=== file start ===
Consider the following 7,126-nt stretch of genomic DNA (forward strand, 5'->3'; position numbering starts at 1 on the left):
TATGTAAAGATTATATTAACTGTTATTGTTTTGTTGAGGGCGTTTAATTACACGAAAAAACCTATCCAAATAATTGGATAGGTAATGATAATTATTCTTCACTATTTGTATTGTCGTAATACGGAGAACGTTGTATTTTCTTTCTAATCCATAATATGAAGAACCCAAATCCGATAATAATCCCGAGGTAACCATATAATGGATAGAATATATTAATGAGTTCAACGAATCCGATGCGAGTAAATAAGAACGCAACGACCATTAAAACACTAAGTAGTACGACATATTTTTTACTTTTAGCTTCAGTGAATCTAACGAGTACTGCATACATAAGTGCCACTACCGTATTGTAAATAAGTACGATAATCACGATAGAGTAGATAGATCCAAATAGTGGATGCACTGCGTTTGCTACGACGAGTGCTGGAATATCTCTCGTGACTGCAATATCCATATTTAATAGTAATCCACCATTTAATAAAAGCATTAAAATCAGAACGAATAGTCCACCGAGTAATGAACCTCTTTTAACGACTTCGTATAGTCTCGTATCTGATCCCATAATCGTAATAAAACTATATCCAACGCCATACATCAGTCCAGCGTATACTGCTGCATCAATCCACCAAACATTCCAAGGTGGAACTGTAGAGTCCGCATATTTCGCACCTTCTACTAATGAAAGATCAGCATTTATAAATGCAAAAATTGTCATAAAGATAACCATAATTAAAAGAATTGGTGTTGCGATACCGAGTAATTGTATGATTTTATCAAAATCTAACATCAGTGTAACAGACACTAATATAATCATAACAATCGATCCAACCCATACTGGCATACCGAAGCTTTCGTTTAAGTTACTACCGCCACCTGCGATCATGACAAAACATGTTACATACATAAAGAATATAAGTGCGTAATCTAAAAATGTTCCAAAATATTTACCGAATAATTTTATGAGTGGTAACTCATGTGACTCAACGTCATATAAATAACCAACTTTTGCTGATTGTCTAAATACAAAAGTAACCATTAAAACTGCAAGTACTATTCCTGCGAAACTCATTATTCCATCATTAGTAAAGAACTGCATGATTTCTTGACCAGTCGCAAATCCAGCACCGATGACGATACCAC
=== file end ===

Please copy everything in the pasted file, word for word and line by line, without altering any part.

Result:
Consider the following 7,126-nt stretch of genomic DNA (forward strand, 5'->3'; position numbering starts at 1 on the left):
TATGTAAAGATTATATTAACTGTTATTGTTTTGTTGAGGGCGTTTAATTACACGAAAAAACCTATCCAAATAATTGGATAGGTAATGATAATTATTCTTCACTATTTGTATTGTCGTAATACGGAGAACGTTGTATTTTCTTTCTAATCCATAATATGAAGAACCCAAATCCGATAATAATCCCGAGGTAACCATATAATGGATAGAATATATTAATGAGTTCAACGAATCCGATGCGAGTAAATAAGAACGCAACGACCATTAAAACACTAAGTAGTACGACATATTTTTTACTTTTAGCTTCAGTGAATCTAACGAGTACTGCATACATAAGTGCCACTACCGTATTGTAAATAAGTACGATAATCACGATAGAGTAGATAGATCCAAATAGTGGATGCACTGCGTTTGCTACGACGAGTGCTGGAATATCTCTCGTGACTGCAATATCCATATTTAATAGTAATCCACCATTTAATAAAAGCATTAAAATCAGAACGAATAGTCCACCGAGTAATGAACCTCTTTTAACGACTTCGTATAGTCTCGTATCTGATCCCATAATCGTAATAAAACTATATCCAACGCCATACATCAGTCCAGCGTATACTGCTGCATCAATCCACCAAACATTCCAAGGTGGAACTGTAGAGTCCGCATATTTCGCACCTTCTACTAATGAAAGATCAGCATTTATAAATGCAAAAATTGTCATAAAGATAACCATAATTAAAAGAATTGGTGTTGCGATACCGAGTAATTGTATGATTTTATCAAAATCTAACATCAGTGTAACAGACACTAATATAATCATAACAATCGATCCAACCCATACTGGCATACCGAAGCTTTCGTTTAAGTTACTACCGCCACCTGCGATCATGACAAAACATGTTACATACATAAAGAATATAAGTGCGTAATCTAAAAATGTTCCAAAATATTTACCGAATAATTTTATGAGTGGTAACTCATGTGACTCAACGTCATATAAATAACCAACTTTTGCTGATTGTCTAAATACAAAAGTAACCATTAAAACTGCAAGTACTATTCCTGCGAAACTCATTATTCCATCATTAGTAAAGAACTGCATGATTTCTTGACCAGTCGCAAATCCAGCACCGATGACGATACCAC